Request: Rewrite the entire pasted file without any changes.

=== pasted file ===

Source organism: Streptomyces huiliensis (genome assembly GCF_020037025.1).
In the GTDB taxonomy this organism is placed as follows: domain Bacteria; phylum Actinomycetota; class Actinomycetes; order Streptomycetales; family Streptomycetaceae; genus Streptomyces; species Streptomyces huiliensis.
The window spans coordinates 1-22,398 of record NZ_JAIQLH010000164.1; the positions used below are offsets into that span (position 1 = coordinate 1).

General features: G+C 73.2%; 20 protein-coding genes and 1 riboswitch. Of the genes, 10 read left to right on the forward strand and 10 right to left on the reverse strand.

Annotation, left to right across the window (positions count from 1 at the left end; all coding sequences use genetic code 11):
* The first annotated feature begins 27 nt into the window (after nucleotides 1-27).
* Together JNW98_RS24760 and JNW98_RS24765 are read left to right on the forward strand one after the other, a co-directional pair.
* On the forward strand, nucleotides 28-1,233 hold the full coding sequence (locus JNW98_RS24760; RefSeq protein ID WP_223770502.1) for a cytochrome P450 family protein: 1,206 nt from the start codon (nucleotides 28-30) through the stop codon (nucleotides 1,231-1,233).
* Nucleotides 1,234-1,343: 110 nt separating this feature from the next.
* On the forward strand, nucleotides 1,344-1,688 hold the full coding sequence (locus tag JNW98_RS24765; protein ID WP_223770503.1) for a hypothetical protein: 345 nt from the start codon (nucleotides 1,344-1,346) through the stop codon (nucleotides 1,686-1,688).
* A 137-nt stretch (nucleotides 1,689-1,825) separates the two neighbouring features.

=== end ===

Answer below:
Source organism: Streptomyces huiliensis (genome assembly GCF_020037025.1).
In the GTDB taxonomy this organism is placed as follows: domain Bacteria; phylum Actinomycetota; class Actinomycetes; order Streptomycetales; family Streptomycetaceae; genus Streptomyces; species Streptomyces huiliensis.
The window spans coordinates 1-22,398 of record NZ_JAIQLH010000164.1; the positions used below are offsets into that span (position 1 = coordinate 1).

General features: G+C 73.2%; 20 protein-coding genes and 1 riboswitch. Of the genes, 10 read left to right on the forward strand and 10 right to left on the reverse strand.

Annotation, left to right across the window (positions count from 1 at the left end; all coding sequences use genetic code 11):
* The first annotated feature begins 27 nt into the window (after nucleotides 1-27).
* Together JNW98_RS24760 and JNW98_RS24765 are read left to right on the forward strand one after the other, a co-directional pair.
* On the forward strand, nucleotides 28-1,233 hold the full coding sequence (locus JNW98_RS24760; RefSeq protein ID WP_223770502.1) for a cytochrome P450 family protein: 1,206 nt from the start codon (nucleotides 28-30) through the stop codon (nucleotides 1,231-1,233).
* Nucleotides 1,234-1,343: 110 nt separating this feature from the next.
* On the forward strand, nucleotides 1,344-1,688 hold the full coding sequence (locus tag JNW98_RS24765; protein ID WP_223770503.1) for a hypothetical protein: 345 nt from the start codon (nucleotides 1,344-1,346) through the stop codon (nucleotides 1,686-1,688).
* A 137-nt stretch (nucleotides 1,689-1,825) separates the two neighbouring features.